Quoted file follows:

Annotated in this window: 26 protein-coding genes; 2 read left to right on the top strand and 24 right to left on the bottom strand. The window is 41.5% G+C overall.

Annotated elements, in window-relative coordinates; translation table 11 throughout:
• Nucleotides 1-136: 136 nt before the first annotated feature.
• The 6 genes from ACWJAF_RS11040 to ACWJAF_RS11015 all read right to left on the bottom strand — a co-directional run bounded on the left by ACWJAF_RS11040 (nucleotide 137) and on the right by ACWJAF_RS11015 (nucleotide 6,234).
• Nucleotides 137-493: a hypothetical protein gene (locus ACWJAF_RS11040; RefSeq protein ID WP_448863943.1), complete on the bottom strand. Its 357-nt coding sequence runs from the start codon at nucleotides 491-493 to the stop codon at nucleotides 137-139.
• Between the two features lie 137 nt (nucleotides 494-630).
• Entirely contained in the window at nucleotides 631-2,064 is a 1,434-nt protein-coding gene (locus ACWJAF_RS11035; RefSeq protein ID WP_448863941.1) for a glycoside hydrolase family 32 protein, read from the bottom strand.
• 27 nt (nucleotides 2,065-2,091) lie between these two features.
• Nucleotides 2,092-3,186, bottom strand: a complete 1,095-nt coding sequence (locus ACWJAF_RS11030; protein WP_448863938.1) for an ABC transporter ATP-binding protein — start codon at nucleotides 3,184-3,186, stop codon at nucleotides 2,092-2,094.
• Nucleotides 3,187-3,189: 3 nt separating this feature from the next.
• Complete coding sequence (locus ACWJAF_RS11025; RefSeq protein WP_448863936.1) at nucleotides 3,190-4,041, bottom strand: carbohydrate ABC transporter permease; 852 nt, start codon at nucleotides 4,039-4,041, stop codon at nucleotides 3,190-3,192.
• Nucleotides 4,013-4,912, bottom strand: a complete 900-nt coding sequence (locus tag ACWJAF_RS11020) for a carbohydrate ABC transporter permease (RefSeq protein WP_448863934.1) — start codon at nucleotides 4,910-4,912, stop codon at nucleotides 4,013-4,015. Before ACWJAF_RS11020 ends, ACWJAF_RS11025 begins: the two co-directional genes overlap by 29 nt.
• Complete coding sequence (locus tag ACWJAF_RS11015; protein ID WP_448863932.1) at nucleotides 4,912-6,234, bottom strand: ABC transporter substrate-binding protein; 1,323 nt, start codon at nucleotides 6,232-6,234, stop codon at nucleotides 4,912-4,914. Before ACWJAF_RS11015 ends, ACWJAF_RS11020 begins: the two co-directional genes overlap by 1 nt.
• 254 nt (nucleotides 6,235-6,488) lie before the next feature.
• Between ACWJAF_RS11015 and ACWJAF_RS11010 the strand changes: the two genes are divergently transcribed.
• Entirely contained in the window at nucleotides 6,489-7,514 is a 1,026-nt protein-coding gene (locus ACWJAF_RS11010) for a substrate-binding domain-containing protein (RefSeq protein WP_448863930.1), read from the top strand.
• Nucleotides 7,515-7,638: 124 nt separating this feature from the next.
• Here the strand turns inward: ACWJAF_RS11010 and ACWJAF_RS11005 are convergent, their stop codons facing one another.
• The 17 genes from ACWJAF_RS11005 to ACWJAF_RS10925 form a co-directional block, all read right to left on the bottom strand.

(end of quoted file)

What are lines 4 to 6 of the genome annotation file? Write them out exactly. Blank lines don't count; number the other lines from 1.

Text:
• The 6 genes from ACWJAF_RS11040 to ACWJAF_RS11015 all read right to left on the bottom strand — a co-directional run bounded on the left by ACWJAF_RS11040 (nucleotide 137) and on the right by ACWJAF_RS11015 (nucleotide 6,234).
• Nucleotides 137-493: a hypothetical protein gene (locus ACWJAF_RS11040; RefSeq protein ID WP_448863943.1), complete on the bottom strand. Its 357-nt coding sequence runs from the start codon at nucleotides 491-493 to the stop codon at nucleotides 137-139.
• Between the two features lie 137 nt (nucleotides 494-630).